Many Texas residents have likely not given a lot of thought to planning for the time when they pass away. While many may believe that estate planning is reserved for the wealthy to avoid heavy inheritance taxes, financial advisers recommend that most families need a plan. When individuals have children, grandchildren, parents, bank accounts or other assets, an estate plan is important to provide protection to families.
A major component of an estate plan is a will. Roughly 44 percent of persons nationwide had a will, according to a 2016 poll. Without a will, there is no direction to specify how someone's assets should be distributed. These decisions will be left to a court and could prove to be expensive.
When beneficiaries are named on tax-deferred accounts, those assets can go directly to them outside a will. However, minors may not be named as beneficiaries on certain accounts. Furthermore, if a beneficiary is not named on some of these accounts and no will is present, the decision about asset distribution may move to probate court.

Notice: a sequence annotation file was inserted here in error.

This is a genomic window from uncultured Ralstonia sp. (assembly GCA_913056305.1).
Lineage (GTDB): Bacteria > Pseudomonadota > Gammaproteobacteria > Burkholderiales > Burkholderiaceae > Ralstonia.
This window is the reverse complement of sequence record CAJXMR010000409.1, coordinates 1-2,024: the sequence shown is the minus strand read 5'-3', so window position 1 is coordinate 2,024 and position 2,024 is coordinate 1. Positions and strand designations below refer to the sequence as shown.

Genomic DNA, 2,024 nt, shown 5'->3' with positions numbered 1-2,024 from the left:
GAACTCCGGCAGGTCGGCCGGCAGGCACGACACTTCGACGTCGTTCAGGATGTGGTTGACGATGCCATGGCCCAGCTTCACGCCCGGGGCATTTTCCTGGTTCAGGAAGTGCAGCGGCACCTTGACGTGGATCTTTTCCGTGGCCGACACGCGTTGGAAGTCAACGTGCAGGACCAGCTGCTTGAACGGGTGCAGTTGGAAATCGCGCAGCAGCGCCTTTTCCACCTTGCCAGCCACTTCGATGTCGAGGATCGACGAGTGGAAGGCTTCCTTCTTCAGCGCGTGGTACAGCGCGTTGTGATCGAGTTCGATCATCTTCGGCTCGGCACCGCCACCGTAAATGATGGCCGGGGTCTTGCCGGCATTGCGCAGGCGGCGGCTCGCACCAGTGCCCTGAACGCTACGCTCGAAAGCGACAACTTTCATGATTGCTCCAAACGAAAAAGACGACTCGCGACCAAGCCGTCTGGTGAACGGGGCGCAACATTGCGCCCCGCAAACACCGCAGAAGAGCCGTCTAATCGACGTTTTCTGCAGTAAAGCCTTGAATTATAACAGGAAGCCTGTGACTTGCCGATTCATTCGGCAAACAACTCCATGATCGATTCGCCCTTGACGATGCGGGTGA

Though decisions may be made regarding an estate, it is important to routinely review the documents. It is important that the documents are complete with beneficiaries designated where required. Situations may change that would warrant a revision, such as birth, death, divorce or a major move.
Estate planning is critical to ensure that someone's assets are distributed according to his or her wishes. It would be beneficial to seek the guidance of a Texas elder law attorney for assistance. An experienced lawyer will evaluate the situation and work toward developing a plan that meets a client's specific needs.
Source: memphisdailynews.com, "Estate Planning - It's Not Just Taxes", Ray and Dana Brandon, June 23, 2017